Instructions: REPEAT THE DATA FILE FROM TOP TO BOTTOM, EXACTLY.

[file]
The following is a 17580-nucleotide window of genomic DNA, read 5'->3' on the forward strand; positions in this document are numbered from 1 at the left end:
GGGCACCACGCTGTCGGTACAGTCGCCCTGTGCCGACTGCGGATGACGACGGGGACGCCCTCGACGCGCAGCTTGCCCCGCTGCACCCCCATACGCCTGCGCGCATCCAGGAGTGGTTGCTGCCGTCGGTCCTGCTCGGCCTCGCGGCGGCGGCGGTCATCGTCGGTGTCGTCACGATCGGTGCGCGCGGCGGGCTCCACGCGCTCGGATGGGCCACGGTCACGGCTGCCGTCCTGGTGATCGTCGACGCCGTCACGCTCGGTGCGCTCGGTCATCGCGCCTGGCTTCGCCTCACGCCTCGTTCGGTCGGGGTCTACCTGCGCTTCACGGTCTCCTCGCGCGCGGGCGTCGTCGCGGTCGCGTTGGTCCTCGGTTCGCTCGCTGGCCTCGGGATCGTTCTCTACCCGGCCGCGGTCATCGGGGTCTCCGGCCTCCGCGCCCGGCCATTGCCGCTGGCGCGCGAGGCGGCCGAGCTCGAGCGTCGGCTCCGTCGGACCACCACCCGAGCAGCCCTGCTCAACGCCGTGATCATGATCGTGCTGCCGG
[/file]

The following is a 17580-nucleotide window of genomic DNA, read 5'->3' on the forward strand; positions in this document are numbered from 1 at the left end:
GGGCACCACGCTGTCGGTACAGTCGCCCTGTGCCGACTGCGGATGACGACGGGGACGCCCTCGACGCGCAGCTTGCCCCGCTGCACCCCCATACGCCTGCGCGCATCCAGGAGTGGTTGCTGCCGTCGGTCCTGCTCGGCCTCGCGGCGGCGGCGGTCATCGTCGGTGTCGTCACGATCGGTGCGCGCGGCGGGCTCCACGCGCTCGGATGGGCCACGGTCACGGCTGCCGTCCTGGTGATCGTCGACGCCGTCACGCTCGGTGCGCTCGGTCATCGCGCCTGGCTTCGCCTCACGCCTCGTTCGGTCGGGGTCTACCTGCGCTTCACGGTCTCCTCGCGCGCGGGCGTCGTCGCGGTCGCGTTGGTCCTCGGTTCGCTCGCTGGCCTCGGGATCGTTCTCTACCCGGCCGCGGTCATCGGGGTCTCCGGCCTCCGCGCCCGGCCATTGCCGCTGGCGCGCGAGGCGGCCGAGCTCGAGCGTCGGCTCCGTCGGACCACCACCCGAGCAGCCCTGCTCAACGCCGTGATCATGATCGTGCTGCCGG